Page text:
I'll never know. In fact, I've learned enough by now to know that the only sure thing about parenthood is that whenever you think you've got it all figured out, it'll change. There you have it. Welcome to the rest of my life.

Friday, April 16, 2010

A Brief Summary of Recent Life

Carter is crawling! Well, practically crawling. He started doing the army crawl last weekend, pulling himself along on his little elbows. Then a couple of days ago he began taking tentative first strides forward while on his hands and knees instead of just rocking there back and forth like he's been doing for weeks. We have to get on the babyproofing, STAT! Our apartment is one massive safety hazard.

The Little Roo was very sick a couple of weeks ago - refusing to eat, with a fever that reached over 104 degrees at one point. His throat looked inflamed, but his culture was negative for strep so our pediatrician suspected it was Hands Mouth Foot virus (there's no test for it), which generally involves sores breaking out on (you guessed it) the hands, mouth and feet. Mercifully, within three days he was totally normal and never had any visible sores. Suck it, HFM virus!

We went up north to visit Grandma and Grandpa (and Auntie Erica, who is currently baking a new friend for Carter, due in September) for Easter and had a wonderful time, save for the fact that it rained constantly. Upside: I was finally able to dress Carter in all of his cute cold weather hand-me-downs. What's cuter than a baby in cable knit? Not much, people. Not much.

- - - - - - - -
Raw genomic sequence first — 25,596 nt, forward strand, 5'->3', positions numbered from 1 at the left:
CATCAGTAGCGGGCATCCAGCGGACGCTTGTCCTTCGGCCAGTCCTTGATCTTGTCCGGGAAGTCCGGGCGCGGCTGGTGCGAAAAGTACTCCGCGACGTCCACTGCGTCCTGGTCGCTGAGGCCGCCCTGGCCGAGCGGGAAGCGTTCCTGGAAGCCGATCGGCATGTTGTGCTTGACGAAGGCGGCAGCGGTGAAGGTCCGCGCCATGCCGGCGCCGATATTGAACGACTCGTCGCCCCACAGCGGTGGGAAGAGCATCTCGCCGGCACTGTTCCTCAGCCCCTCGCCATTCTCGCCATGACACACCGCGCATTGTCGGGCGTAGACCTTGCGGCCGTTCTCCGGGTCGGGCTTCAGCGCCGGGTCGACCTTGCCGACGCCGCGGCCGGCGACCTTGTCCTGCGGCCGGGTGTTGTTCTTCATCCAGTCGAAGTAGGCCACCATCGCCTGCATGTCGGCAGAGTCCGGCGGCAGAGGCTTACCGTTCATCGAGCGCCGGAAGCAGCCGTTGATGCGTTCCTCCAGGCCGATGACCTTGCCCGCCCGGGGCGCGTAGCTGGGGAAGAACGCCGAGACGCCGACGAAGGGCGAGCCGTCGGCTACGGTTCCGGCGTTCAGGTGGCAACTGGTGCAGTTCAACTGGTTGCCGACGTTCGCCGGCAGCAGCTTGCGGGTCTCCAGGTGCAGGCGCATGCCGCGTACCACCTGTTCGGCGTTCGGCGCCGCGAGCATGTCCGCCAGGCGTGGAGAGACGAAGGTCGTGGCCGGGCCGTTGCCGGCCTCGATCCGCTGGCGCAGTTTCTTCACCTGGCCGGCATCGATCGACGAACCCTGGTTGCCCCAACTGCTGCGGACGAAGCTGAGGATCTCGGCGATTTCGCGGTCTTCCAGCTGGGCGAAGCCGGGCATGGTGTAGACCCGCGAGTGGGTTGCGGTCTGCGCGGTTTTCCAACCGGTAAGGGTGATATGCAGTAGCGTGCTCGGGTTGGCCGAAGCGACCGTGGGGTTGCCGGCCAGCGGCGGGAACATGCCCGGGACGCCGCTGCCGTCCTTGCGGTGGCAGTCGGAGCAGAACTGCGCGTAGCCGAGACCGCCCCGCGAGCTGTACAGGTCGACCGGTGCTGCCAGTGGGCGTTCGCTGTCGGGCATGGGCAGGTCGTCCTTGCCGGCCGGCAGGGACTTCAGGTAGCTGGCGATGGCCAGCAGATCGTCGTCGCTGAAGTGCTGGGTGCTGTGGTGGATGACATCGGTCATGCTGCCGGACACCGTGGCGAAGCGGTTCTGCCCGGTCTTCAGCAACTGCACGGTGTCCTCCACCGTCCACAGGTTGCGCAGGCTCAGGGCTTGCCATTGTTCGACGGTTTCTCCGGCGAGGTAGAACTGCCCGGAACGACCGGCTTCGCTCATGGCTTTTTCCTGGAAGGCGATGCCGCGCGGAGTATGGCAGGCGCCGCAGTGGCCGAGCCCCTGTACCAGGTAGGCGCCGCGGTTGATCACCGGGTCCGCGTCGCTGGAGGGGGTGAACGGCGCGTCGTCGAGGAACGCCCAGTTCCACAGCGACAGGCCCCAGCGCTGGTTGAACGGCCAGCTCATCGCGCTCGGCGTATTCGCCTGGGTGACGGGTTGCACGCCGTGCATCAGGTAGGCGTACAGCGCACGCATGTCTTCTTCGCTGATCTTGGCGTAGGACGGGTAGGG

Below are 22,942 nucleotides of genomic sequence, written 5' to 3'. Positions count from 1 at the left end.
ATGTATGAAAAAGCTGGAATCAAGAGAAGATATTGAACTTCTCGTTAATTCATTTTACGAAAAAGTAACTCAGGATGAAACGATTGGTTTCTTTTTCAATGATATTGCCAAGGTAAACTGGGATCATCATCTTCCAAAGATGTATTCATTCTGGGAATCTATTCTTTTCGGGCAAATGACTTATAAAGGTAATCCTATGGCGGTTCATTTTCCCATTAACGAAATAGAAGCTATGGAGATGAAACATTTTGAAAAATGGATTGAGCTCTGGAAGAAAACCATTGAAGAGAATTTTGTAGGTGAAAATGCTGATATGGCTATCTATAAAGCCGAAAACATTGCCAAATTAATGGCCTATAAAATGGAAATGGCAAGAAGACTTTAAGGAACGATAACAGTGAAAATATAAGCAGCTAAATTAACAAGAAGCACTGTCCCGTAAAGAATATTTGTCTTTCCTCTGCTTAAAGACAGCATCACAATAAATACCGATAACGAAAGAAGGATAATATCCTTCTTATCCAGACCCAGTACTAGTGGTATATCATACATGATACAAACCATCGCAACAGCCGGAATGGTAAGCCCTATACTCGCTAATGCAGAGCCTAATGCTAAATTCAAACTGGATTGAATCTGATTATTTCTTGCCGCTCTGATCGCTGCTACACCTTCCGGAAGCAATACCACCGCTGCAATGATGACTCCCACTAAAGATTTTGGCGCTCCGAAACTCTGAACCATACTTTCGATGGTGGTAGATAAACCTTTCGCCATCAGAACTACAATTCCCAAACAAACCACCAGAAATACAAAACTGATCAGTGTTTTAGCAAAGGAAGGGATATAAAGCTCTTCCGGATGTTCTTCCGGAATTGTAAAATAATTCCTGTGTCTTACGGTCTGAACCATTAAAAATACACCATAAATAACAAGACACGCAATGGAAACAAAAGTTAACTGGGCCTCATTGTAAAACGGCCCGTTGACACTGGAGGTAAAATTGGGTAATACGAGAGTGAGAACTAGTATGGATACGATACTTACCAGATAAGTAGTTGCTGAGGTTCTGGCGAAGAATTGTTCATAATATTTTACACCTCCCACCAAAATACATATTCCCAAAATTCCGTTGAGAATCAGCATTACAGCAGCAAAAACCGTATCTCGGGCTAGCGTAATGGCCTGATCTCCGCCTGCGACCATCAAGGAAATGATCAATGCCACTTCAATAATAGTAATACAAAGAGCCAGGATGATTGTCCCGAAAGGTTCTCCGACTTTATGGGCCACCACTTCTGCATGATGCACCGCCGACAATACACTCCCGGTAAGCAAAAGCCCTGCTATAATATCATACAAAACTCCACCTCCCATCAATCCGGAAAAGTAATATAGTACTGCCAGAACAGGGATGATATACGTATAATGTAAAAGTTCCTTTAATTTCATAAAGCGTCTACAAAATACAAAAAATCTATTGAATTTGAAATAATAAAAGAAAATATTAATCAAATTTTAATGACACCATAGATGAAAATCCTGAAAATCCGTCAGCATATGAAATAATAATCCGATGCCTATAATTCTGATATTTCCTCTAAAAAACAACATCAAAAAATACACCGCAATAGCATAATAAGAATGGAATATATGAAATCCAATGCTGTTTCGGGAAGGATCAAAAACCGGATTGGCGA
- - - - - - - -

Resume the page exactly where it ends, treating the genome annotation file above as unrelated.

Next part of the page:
I am (unsurprisingly) totally obsessed with baby food - researching it, making it, feeding it to him. is my bible. I spent long evenings puttering in the kitchen - steaming, pureeing, freezing and (sorry, LOML) neglecting my sweet husband (must work on that). Carter is eating like a champ - the latest additions to his diet are blueberries, egg yolks and lentils. Loved 'em all. That's my boy.

Working motherhood is hard. Some days things go like clockwork, and I think I have it all under control. Other days I sideswipe parked cars on the way home from work (yes, I left a note) and wonder how I can manage to string words together to form comprehensible sentences in such a state of exhaustion.

But every day, every action-packed, running-ragged, crazy-making day, is another day with my precious boy. And they are all incredible.